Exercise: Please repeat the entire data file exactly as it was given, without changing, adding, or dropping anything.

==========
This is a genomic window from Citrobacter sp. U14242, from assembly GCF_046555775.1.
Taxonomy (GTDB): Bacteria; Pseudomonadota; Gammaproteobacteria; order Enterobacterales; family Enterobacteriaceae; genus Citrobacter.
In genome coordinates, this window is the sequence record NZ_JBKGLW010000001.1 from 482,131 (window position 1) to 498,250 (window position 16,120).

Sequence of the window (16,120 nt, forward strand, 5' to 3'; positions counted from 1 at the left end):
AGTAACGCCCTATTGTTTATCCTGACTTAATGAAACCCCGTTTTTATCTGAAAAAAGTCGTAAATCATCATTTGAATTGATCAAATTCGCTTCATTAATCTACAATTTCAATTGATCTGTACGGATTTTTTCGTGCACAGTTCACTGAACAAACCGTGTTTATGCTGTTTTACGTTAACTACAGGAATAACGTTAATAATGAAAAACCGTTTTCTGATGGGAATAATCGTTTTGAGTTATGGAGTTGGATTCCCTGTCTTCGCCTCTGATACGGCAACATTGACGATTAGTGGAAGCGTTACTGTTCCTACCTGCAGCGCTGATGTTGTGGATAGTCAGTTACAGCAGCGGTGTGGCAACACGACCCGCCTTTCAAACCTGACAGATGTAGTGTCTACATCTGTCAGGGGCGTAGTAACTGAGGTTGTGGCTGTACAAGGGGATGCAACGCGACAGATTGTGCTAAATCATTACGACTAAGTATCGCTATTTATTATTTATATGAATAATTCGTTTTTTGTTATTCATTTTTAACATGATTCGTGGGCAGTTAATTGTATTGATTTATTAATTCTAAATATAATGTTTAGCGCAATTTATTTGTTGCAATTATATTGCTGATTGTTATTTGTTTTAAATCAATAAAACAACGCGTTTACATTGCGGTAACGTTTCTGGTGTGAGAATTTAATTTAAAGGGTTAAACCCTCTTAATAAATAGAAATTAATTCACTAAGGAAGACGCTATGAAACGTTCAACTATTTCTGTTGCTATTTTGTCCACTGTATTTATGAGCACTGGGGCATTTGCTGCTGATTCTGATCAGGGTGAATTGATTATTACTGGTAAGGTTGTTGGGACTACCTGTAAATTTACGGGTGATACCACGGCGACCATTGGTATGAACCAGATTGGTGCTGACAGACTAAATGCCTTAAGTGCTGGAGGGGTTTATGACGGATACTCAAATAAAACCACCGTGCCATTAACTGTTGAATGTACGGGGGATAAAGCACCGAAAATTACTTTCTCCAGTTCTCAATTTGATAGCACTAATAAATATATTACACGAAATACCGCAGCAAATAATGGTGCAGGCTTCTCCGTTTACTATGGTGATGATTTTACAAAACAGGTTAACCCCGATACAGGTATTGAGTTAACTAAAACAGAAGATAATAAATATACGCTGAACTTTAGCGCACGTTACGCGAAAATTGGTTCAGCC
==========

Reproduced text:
This is a genomic window from Citrobacter sp. U14242, from assembly GCF_046555775.1.
Taxonomy (GTDB): Bacteria; Pseudomonadota; Gammaproteobacteria; order Enterobacterales; family Enterobacteriaceae; genus Citrobacter.
In genome coordinates, this window is the sequence record NZ_JBKGLW010000001.1 from 482,131 (window position 1) to 498,250 (window position 16,120).

Sequence of the window (16,120 nt, forward strand, 5' to 3'; positions counted from 1 at the left end):
AGTAACGCCCTATTGTTTATCCTGACTTAATGAAACCCCGTTTTTATCTGAAAAAAGTCGTAAATCATCATTTGAATTGATCAAATTCGCTTCATTAATCTACAATTTCAATTGATCTGTACGGATTTTTTCGTGCACAGTTCACTGAACAAACCGTGTTTATGCTGTTTTACGTTAACTACAGGAATAACGTTAATAATGAAAAACCGTTTTCTGATGGGAATAATCGTTTTGAGTTATGGAGTTGGATTCCCTGTCTTCGCCTCTGATACGGCAACATTGACGATTAGTGGAAGCGTTACTGTTCCTACCTGCAGCGCTGATGTTGTGGATAGTCAGTTACAGCAGCGGTGTGGCAACACGACCCGCCTTTCAAACCTGACAGATGTAGTGTCTACATCTGTCAGGGGCGTAGTAACTGAGGTTGTGGCTGTACAAGGGGATGCAACGCGACAGATTGTGCTAAATCATTACGACTAAGTATCGCTATTTATTATTTATATGAATAATTCGTTTTTTGTTATTCATTTTTAACATGATTCGTGGGCAGTTAATTGTATTGATTTATTAATTCTAAATATAATGTTTAGCGCAATTTATTTGTTGCAATTATATTGCTGATTGTTATTTGTTTTAAATCAATAAAACAACGCGTTTACATTGCGGTAACGTTTCTGGTGTGAGAATTTAATTTAAAGGGTTAAACCCTCTTAATAAATAGAAATTAATTCACTAAGGAAGACGCTATGAAACGTTCAACTATTTCTGTTGCTATTTTGTCCACTGTATTTATGAGCACTGGGGCATTTGCTGCTGATTCTGATCAGGGTGAATTGATTATTACTGGTAAGGTTGTTGGGACTACCTGTAAATTTACGGGTGATACCACGGCGACCATTGGTATGAACCAGATTGGTGCTGACAGACTAAATGCCTTAAGTGCTGGAGGGGTTTATGACGGATACTCAAATAAAACCACCGTGCCATTAACTGTTGAATGTACGGGGGATAAAGCACCGAAAATTACTTTCTCCAGTTCTCAATTTGATAGCACTAATAAATATATTACACGAAATACCGCAGCAAATAATGGTGCAGGCTTCTCCGTTTACTATGGTGATGATTTTACAAAACAGGTTAACCCCGATACAGGTATTGAGTTAACTAAAACAGAAGATAATAAATATACGCTGAACTTTAGCGCACGTTACGCGAAAATTGGTTCAGCC